- Excellent interview with, and discussion of, China Mieville.
- On the Oulipo.
- And in odious political news, Metafilter has just posted the latest in their long-running series on the regime of Terribly Triggered Trump.
- And for a ray of hope in these troubling times, here is an interview with Chris Hedges where he discusses the current state of the USA, and his new book America: The Farewell Tour.
- Fifty Must-Read Books By Egyptian Authors
- 50 Must-Read Microhistory Books
- Some beautiful artwork from Russia’s early wars.
- Tor.com’s list of new Fantasy, Science Fiction, and Genre-bending books coming out in December.
- NPR’s amazing, wonderful, awesome list of their favorite books from 2018. Well over 300 books to add to your list. Page also includes links to their annual lists going back to 2008.
- The Millions is currently posting their 2018 Year In Reading list, wherein the Millions contributors discuss the books they have read over the past year. Link goes to the archive page which also includes reading lists from past years.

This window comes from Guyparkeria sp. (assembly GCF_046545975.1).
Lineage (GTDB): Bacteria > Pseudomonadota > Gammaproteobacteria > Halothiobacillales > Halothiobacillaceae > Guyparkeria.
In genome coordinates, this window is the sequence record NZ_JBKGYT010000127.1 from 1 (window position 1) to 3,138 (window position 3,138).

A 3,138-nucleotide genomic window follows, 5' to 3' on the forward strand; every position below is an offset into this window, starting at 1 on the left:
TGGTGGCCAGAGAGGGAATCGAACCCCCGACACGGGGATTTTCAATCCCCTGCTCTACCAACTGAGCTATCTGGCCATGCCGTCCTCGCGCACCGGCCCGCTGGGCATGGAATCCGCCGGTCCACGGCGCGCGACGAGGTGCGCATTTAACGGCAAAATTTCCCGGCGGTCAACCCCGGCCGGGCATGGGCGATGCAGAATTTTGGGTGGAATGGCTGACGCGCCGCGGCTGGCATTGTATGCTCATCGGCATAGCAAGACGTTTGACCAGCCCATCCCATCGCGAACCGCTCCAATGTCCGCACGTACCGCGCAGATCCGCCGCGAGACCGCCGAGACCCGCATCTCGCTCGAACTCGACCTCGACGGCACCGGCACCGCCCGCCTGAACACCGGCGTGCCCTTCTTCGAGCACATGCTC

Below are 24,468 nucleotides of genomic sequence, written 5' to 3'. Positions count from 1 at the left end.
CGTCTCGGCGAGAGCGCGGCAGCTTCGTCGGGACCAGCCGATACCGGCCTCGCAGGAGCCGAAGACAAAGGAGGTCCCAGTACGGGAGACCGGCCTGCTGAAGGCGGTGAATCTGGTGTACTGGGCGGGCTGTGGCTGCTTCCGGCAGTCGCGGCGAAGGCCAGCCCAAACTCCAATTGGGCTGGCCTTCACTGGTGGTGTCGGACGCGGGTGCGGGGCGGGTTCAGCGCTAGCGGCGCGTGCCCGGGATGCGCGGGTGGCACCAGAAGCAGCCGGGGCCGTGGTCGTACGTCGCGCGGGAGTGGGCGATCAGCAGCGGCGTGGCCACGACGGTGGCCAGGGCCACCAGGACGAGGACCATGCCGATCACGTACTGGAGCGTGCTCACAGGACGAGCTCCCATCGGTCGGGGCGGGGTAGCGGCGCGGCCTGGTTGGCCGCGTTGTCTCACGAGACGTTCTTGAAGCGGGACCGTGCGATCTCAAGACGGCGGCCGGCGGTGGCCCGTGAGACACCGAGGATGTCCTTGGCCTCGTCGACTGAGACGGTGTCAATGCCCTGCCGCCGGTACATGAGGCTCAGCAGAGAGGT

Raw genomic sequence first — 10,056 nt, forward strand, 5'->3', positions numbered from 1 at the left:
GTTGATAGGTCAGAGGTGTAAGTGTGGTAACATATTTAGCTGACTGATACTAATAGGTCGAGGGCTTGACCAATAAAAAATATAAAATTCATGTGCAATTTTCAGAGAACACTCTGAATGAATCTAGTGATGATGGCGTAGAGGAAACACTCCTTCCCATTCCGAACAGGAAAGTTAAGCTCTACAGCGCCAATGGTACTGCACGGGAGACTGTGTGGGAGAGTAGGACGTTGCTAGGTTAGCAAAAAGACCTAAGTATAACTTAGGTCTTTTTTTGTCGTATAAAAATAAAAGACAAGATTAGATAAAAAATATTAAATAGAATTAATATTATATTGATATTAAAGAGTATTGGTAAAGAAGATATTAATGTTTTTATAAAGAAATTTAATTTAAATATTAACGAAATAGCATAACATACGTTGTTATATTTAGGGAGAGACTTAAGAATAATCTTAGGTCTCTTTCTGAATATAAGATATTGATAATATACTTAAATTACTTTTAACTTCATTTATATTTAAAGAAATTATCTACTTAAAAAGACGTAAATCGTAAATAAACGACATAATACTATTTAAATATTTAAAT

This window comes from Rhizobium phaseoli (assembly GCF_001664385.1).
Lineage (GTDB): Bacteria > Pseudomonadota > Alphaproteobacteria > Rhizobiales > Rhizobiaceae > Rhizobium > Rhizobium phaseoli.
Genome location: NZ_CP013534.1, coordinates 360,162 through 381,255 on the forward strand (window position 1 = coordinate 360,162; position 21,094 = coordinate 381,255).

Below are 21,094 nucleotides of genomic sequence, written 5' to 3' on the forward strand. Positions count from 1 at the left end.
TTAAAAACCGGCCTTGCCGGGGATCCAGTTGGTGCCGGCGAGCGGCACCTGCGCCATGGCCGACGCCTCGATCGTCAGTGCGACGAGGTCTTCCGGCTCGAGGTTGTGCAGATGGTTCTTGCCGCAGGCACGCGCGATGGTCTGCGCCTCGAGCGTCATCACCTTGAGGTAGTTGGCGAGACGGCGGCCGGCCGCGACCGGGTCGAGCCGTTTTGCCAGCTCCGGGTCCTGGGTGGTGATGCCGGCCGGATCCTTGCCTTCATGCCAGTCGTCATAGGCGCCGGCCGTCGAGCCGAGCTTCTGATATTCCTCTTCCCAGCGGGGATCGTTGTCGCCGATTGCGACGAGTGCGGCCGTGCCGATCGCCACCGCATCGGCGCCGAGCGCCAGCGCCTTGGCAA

- Kirk Thatcher, the punk from Star Trek IV, is an amazing human being.
The week of November 11 brought fifteen(!) new books and journals to Winkelman Library. The top two rows are the contents of the most recent Grab Bag from Subterranean Press, one of the premiere publishers of special editions of genre fiction. The bottom row includes, from left, the latest issue of Peninsula Poets; The Diaries of Emilio Renzi: The Happy Years, which is the latest book from my subscription to Restless Books; Imaginary Cities by Darran Anderson, which I picked up at Books and Mortar; issue 54 of McSweeney’s, and All That Is Evident Is Suspect: Readings from the Oulipo 1963 – 2018, published by McSweeney’s. All this should keep me busy for the next week or so. The books in this photo are #217 to 231 in the 2018 Reading List post, where I have included links for ordering and author information.
Only one new acquisition for the first full week of November, but that one thing was actually three things – three chapbooks, to be precise, from Ugly Duckling Presse. The collection (the box for which is at the top of the photo) is called Ideas Have No Smell: Three Belgian Surrealist Booklets. The three are Transfigured Publicity by Paul Nougé, Abstractive Treatise on Obeuse by Paul Colinet, and For Balthazar by Louis Scutenaire.
I have to say, in the brief time that I have held a subscription to Ugly Duckling Presse they have been absolutely knocking it out of the park.